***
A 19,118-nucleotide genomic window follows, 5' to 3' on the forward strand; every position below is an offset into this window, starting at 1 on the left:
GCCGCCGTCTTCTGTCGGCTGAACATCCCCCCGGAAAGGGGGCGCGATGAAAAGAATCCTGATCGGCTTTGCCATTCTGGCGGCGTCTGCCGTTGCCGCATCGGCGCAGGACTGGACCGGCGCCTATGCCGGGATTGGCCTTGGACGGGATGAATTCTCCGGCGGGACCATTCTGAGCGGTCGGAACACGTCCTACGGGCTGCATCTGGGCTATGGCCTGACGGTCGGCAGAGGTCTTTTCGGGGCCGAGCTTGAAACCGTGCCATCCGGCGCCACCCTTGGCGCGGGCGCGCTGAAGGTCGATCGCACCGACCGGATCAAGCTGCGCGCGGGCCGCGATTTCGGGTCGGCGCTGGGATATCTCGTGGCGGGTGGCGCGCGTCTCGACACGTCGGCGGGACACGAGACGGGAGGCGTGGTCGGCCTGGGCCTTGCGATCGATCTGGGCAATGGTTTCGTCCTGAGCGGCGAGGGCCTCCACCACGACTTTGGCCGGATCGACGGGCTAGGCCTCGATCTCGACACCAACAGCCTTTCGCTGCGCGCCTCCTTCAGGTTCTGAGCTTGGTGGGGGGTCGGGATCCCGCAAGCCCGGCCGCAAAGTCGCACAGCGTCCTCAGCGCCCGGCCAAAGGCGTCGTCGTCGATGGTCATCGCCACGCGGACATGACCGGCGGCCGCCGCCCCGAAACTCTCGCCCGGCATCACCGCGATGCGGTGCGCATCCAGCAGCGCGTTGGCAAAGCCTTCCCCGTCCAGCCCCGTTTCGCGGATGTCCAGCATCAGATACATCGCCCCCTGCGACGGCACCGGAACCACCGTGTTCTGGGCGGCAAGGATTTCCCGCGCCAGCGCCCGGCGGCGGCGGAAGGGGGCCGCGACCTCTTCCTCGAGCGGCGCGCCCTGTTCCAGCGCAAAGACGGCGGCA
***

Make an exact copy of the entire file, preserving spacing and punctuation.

A 19,118-nucleotide genomic window follows, 5' to 3' on the forward strand; every position below is an offset into this window, starting at 1 on the left:
GCCGCCGTCTTCTGTCGGCTGAACATCCCCCCGGAAAGGGGGCGCGATGAAAAGAATCCTGATCGGCTTTGCCATTCTGGCGGCGTCTGCCGTTGCCGCATCGGCGCAGGACTGGACCGGCGCCTATGCCGGGATTGGCCTTGGACGGGATGAATTCTCCGGCGGGACCATTCTGAGCGGTCGGAACACGTCCTACGGGCTGCATCTGGGCTATGGCCTGACGGTCGGCAGAGGTCTTTTCGGGGCCGAGCTTGAAACCGTGCCATCCGGCGCCACCCTTGGCGCGGGCGCGCTGAAGGTCGATCGCACCGACCGGATCAAGCTGCGCGCGGGCCGCGATTTCGGGTCGGCGCTGGGATATCTCGTGGCGGGTGGCGCGCGTCTCGACACGTCGGCGGGACACGAGACGGGAGGCGTGGTCGGCCTGGGCCTTGCGATCGATCTGGGCAATGGTTTCGTCCTGAGCGGCGAGGGCCTCCACCACGACTTTGGCCGGATCGACGGGCTAGGCCTCGATCTCGACACCAACAGCCTTTCGCTGCGCGCCTCCTTCAGGTTCTGAGCTTGGTGGGGGGTCGGGATCCCGCAAGCCCGGCCGCAAAGTCGCACAGCGTCCTCAGCGCCCGGCCAAAGGCGTCGTCGTCGATGGTCATCGCCACGCGGACATGACCGGCGGCCGCCGCCCCGAAACTCTCGCCCGGCATCACCGCGATGCGGTGCGCATCCAGCAGCGCGTTGGCAAAGCCTTCCCCGTCCAGCCCCGTTTCGCGGATGTCCAGCATCAGATACATCGCCCCCTGCGACGGCACCGGAACCACCGTGTTCTGGGCGGCAAGGATTTCCCGCGCCAGCGCCCGGCGGCGGCGGAAGGGGGCCGCGACCTCTTCCTCGAGCGGCGCGCCCTGTTCCAGCGCAAAGACGGCGGCA